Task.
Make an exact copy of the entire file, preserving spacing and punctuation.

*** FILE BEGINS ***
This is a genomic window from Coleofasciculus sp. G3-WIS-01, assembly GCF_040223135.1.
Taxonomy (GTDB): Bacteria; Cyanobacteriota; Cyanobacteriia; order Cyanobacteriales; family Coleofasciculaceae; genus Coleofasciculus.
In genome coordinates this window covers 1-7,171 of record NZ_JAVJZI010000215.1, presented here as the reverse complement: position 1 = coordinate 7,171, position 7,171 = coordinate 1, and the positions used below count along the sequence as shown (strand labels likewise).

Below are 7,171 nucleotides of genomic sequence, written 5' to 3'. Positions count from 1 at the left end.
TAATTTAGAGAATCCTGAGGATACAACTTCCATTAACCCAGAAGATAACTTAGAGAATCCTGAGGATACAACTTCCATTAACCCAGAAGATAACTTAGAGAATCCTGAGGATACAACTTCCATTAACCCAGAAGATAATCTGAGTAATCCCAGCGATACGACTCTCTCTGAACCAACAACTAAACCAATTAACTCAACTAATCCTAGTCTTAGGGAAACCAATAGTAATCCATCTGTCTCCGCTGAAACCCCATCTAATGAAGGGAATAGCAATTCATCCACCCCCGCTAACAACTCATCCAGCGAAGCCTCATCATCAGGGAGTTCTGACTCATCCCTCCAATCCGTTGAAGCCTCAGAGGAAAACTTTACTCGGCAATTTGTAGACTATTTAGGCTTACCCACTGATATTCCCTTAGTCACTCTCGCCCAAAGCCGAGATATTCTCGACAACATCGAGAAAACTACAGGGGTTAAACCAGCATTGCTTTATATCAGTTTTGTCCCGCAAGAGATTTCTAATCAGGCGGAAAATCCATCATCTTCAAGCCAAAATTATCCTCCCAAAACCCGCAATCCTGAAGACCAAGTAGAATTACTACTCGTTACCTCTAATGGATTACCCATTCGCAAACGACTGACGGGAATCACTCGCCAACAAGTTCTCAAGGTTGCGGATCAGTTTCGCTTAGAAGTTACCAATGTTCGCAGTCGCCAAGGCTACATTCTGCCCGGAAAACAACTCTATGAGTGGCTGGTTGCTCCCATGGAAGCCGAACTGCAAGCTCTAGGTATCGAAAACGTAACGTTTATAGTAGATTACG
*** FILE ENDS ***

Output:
This is a genomic window from Coleofasciculus sp. G3-WIS-01, assembly GCF_040223135.1.
Taxonomy (GTDB): Bacteria; Cyanobacteriota; Cyanobacteriia; order Cyanobacteriales; family Coleofasciculaceae; genus Coleofasciculus.
In genome coordinates this window covers 1-7,171 of record NZ_JAVJZI010000215.1, presented here as the reverse complement: position 1 = coordinate 7,171, position 7,171 = coordinate 1, and the positions used below count along the sequence as shown (strand labels likewise).

Below are 7,171 nucleotides of genomic sequence, written 5' to 3'. Positions count from 1 at the left end.
TAATTTAGAGAATCCTGAGGATACAACTTCCATTAACCCAGAAGATAACTTAGAGAATCCTGAGGATACAACTTCCATTAACCCAGAAGATAACTTAGAGAATCCTGAGGATACAACTTCCATTAACCCAGAAGATAATCTGAGTAATCCCAGCGATACGACTCTCTCTGAACCAACAACTAAACCAATTAACTCAACTAATCCTAGTCTTAGGGAAACCAATAGTAATCCATCTGTCTCCGCTGAAACCCCATCTAATGAAGGGAATAGCAATTCATCCACCCCCGCTAACAACTCATCCAGCGAAGCCTCATCATCAGGGAGTTCTGACTCATCCCTCCAATCCGTTGAAGCCTCAGAGGAAAACTTTACTCGGCAATTTGTAGACTATTTAGGCTTACCCACTGATATTCCCTTAGTCACTCTCGCCCAAAGCCGAGATATTCTCGACAACATCGAGAAAACTACAGGGGTTAAACCAGCATTGCTTTATATCAGTTTTGTCCCGCAAGAGATTTCTAATCAGGCGGAAAATCCATCATCTTCAAGCCAAAATTATCCTCCCAAAACCCGCAATCCTGAAGACCAAGTAGAATTACTACTCGTTACCTCTAATGGATTACCCATTCGCAAACGACTGACGGGAATCACTCGCCAACAAGTTCTCAAGGTTGCGGATCAGTTTCGCTTAGAAGTTACCAATGTTCGCAGTCGCCAAGGCTACATTCTGCCCGGAAAACAACTCTATGAGTGGCTGGTTGCTCCCATGGAAGCCGAACTGCAAGCTCTAGGTATCGAAAACGTAACGTTTATAGTAGATTACG